Member Expulsion Part 3: The Hearing, the Vote, and Requests for Reinstatement
Welcome back to our series on the NCUA's Final Rule on Member Expulsion! In Part 1 we covered the criteria for expulsion, and in Part 2 we walked through all the required notices involved in this process. Today we're looking at the expulsion hearing with the member, the Board vote, and requests for reinstatement. Let's dive in.
You've gone through the process and checked all the boxes. You've determined a member's behavior meets the criteria for expulsion. You've sent the Notice of Expulsion Policy to all of your members, and you've sent the Pending Expulsion Notice to your disruptive member. Now what?
As we noted in Part 2, the member has 60 calendar days from receipt of the Pending Expulsion Notice to request a hearing. Because the clock starts on receipt of that notice, it would be advisable to send the notice via certified mail or with a read receipt if sent electronically, so you can maintain a record of when it was received. If the member does not request a hearing or provide a written submission in that 60-day window, the member is automatically expelled. If a member does request a hearing, the Board of Directors must provide the member with a hearing.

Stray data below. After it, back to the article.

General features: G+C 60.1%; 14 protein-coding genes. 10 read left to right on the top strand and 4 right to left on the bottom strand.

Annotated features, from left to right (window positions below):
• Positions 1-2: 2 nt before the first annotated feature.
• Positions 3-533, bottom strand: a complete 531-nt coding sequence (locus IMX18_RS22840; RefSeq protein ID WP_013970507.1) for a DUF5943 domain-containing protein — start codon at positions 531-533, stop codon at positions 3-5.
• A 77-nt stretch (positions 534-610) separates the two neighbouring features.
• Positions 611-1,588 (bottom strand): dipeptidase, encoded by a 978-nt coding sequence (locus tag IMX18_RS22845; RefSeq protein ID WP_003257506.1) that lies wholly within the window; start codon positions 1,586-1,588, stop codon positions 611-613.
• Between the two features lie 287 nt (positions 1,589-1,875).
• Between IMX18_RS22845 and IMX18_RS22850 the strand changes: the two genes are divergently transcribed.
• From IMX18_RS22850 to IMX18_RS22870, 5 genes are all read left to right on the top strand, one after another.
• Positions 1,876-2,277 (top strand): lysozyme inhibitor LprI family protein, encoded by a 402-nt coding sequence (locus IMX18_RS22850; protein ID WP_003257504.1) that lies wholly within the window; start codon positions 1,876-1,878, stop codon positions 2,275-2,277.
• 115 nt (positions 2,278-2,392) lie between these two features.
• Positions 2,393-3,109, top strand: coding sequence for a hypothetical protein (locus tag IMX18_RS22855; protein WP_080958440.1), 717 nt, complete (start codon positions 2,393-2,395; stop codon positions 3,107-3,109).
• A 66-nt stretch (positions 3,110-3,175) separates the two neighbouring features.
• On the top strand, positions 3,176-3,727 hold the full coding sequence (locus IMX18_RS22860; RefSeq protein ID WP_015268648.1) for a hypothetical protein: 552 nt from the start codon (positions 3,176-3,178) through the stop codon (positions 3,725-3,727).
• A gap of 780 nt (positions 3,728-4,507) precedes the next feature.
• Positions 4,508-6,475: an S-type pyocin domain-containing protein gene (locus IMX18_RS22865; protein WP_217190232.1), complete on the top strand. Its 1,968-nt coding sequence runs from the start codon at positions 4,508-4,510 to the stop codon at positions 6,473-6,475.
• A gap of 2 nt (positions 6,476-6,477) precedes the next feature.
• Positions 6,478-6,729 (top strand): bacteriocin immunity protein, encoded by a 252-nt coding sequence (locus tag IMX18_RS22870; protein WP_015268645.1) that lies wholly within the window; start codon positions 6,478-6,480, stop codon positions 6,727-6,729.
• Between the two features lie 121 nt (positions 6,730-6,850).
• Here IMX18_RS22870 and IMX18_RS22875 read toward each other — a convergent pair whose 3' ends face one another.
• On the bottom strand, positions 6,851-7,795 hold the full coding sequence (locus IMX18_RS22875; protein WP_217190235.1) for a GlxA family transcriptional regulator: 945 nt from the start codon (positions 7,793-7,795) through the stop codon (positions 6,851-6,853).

The hearing can be either in-person or via videoconference, and that choice is made by the credit union. If the member cannot participate on video, the credit union may offer a telephonic hearing. The member may also choose to provide a written submission to the Board instead of a hearing with oral statements.
In the Supplementary Information to the Final Rule, the NCUA Board discusses that they believe an in-person hearing or a videoconference are the most appropriate formats for a hearing, and that telephonic hearings or written submissions are only appropriate if a videoconference or in-person hearing is not a viable option.